Italy/Switzerland 1985, 113 mins
Director: Dario Argento

Contains violence and gore

SPOILER WARNING The following notes give away some of the plot.

At the time of its release, Phenomena was greeted with a rousing chorus of disapproval, even from Argento’s most die-hard supporters. In retrospect, this disapproval seems unjust for although Phenomena is a damn silly film, it’s also entirely consistent with Argento’s then current preoccupations and was, in many ways, a logical if rather hard to swallow extension of the work he’d begun with Tenebre. Like that film, it features a maniacal serial killer, but instead of the ‘hyper realism’ (Argento’s words) of Tenebre, Phenomena marks a return of sorts to the paranormal milieu of Suspiria and Inferno.

Like Suzy Banyon before her, Jennifer Corvino (Jennifer Connelly) is a young American immersed in a hostile world of European academia, enrolled by her actor father (‘the great Paul Corvino’) in the prestigious Richard Wagner academy in a region ominously known as ‘the Swiss Transylvania’. Before her arrival, a young student (Argento’s elder daughter, Fiore) has been murdered in spectacular style by a subhuman creature that escapes its chains in a remote villa, stabs her in the hand with a pair of scissors, tries to strangle her and eventually pushes her backwards (in slow motion yet) through a plate glass window. And she wasn’t the first victim as Jennifer soon discovers – other girls have gone missing from the school in the past, their decapitated bodies littering the countryside.

But Jennifer has other problems to contend with – the other girls (like the students of the Tanzakademie in Suspiria) are a bitchy lot and our heroine is the butt of their taunts and cruel jokes. Her unexplained sleepwalking doesn’t help much and the revelation that she enjoys telepathic communion with insects (Argento maintains that his research in this field has revealed that the phenomena is more common than we might expect…) more or less seals her fate. During one of her nocturnal wanderings, she witnesses the murder of another young girl but is unable to convince her sinister tutors of what she’s seen. Her only ally is paraplegic entomologist Dr John McGregor (Donald Pleasence) whose expertise in insect behaviour is assisting the otherwise clueless police in their search for the killer. Together, Jennifer and McGregor hatch, aided by his faithful ‘housemaid’ Inga the chimp (played with scene stealing intensity by the talented Tanga), a wild plan to use the great sarcophagus fly and its affinity with rotting human flesh to track down the killer’s lair.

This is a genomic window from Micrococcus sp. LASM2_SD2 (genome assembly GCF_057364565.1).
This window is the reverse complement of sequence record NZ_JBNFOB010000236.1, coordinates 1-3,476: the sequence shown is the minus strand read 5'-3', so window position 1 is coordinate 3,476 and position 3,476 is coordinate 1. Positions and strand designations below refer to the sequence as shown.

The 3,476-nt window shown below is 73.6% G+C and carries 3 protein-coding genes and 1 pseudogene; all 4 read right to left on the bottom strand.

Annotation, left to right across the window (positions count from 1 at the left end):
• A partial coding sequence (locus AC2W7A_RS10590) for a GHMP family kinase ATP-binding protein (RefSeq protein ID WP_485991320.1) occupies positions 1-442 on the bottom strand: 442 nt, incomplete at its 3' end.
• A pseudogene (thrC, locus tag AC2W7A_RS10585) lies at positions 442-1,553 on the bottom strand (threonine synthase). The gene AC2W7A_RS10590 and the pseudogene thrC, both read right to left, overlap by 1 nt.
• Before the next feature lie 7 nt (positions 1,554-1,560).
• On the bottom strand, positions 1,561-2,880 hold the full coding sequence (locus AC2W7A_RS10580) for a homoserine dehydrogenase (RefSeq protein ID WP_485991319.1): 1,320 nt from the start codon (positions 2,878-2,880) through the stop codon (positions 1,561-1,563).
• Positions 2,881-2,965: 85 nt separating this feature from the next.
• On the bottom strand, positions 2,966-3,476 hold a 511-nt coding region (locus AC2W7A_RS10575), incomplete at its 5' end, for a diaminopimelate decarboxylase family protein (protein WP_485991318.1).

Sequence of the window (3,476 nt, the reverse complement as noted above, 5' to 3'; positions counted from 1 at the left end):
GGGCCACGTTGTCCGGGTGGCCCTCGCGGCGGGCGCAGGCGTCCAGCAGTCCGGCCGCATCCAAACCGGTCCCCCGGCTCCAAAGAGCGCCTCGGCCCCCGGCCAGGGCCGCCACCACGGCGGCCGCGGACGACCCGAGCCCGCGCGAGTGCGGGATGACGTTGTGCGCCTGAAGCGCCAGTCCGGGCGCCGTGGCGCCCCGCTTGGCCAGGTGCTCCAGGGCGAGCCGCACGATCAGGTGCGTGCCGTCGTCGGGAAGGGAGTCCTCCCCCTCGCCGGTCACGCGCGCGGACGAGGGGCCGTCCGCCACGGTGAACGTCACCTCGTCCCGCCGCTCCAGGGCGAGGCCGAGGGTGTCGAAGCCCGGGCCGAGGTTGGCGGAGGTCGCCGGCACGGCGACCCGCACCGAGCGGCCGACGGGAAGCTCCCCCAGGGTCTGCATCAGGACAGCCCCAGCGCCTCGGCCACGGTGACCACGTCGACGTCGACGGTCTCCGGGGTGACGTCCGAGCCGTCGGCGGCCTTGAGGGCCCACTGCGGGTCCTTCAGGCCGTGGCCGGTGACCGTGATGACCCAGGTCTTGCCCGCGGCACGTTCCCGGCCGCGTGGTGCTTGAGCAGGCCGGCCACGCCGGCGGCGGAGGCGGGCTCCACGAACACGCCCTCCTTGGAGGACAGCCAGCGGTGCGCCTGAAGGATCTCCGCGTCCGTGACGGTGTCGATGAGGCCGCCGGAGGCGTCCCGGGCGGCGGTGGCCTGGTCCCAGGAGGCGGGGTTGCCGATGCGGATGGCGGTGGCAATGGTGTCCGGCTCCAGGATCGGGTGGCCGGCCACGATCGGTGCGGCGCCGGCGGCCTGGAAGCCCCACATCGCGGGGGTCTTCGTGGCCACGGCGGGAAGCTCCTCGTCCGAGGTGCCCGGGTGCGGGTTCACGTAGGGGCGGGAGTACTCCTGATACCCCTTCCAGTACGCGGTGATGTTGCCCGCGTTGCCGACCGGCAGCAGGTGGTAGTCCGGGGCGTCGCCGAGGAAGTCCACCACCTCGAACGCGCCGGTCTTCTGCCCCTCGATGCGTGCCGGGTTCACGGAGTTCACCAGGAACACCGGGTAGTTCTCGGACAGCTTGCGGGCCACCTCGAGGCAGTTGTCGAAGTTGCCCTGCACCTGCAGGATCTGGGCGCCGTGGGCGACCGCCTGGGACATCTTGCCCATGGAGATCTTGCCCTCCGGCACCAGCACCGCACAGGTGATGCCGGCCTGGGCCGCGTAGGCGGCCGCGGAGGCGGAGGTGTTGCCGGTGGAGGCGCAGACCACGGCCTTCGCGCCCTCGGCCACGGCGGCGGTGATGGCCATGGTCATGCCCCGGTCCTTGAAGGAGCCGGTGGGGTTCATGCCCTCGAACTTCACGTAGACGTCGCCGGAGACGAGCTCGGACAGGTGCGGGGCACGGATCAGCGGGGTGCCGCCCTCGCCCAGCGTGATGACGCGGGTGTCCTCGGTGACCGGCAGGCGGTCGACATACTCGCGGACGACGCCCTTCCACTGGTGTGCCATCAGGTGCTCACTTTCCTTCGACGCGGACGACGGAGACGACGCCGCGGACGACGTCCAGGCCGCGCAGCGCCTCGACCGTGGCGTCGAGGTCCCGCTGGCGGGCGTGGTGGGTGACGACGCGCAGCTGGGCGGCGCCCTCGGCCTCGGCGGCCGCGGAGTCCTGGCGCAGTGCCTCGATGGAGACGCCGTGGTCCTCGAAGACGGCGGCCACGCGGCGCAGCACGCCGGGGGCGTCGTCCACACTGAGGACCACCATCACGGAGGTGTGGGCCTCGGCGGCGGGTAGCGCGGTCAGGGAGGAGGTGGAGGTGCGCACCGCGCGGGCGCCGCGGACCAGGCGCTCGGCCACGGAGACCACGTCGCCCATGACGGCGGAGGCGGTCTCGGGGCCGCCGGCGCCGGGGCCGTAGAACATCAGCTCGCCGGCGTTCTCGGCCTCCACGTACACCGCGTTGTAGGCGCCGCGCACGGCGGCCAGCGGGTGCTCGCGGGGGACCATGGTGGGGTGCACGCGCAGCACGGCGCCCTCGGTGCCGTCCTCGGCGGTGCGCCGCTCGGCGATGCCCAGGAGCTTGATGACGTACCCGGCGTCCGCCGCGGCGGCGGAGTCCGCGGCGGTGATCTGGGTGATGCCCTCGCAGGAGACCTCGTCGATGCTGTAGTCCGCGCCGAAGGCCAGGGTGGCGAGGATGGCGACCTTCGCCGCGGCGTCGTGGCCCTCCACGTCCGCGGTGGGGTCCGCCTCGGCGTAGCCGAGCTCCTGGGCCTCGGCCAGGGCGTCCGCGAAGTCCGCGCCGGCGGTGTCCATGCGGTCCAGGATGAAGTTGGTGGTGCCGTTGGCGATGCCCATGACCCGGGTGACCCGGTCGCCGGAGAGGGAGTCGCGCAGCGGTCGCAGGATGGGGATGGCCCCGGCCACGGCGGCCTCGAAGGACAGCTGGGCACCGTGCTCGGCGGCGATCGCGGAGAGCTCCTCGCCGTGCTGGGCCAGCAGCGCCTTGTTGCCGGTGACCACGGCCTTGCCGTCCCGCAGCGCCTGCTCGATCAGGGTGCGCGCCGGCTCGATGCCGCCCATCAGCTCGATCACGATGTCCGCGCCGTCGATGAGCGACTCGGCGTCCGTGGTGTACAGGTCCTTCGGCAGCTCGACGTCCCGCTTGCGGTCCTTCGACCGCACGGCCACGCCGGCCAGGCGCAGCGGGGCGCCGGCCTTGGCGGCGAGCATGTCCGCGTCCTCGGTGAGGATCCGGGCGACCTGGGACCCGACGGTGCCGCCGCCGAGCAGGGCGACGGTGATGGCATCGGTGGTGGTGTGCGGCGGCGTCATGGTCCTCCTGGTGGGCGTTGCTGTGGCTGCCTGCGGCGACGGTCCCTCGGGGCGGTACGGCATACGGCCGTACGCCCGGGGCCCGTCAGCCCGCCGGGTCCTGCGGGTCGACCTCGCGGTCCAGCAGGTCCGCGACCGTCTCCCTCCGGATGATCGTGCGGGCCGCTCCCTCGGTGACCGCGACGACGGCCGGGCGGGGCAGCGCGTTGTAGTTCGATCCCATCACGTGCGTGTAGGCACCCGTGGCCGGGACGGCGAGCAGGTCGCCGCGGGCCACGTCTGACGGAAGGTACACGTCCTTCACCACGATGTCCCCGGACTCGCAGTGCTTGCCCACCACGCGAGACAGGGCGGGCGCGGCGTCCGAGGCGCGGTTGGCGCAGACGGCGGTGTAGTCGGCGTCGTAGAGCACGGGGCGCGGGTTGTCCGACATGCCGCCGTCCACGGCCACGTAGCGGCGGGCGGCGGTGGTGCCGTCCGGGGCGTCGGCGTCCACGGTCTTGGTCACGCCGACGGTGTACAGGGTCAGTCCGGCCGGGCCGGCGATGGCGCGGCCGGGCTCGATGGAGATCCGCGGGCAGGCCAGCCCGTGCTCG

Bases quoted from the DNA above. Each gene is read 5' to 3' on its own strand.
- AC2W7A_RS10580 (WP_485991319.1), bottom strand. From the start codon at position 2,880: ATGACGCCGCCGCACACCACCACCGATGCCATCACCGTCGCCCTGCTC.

By any standards, this is a half-baked narrative indeed but, as has already been established elsewhere, Argento has never made any bones about his feelings for the strictures of formal plotting. The narrative is absurd, yet the sheer overkill of generic elements (deformed maniac killers, a hellish asylum, a psychic teenager, sinister, almost Nazi like tutors) creates a swirling, kaleidoscopic film that frequently resembles someone else’s bad trip. Weirdness is everywhere – Jennifer’s doomed roommate who eats baby food; the surreal corridor that Jennifer sees as she’s sleepwalking; the jolting use of heavy metal during the murder set pieces; the razor toting killer chimp. Phenomena is very clearly set in a fantasy world that is only superficially like our own, a twisted dreamscape where cute teens in telepathic contact with the insect world is accepted as perfectly normal, the same perverted fairy tale world as that inhabited by the characters in Suspiria, perhaps.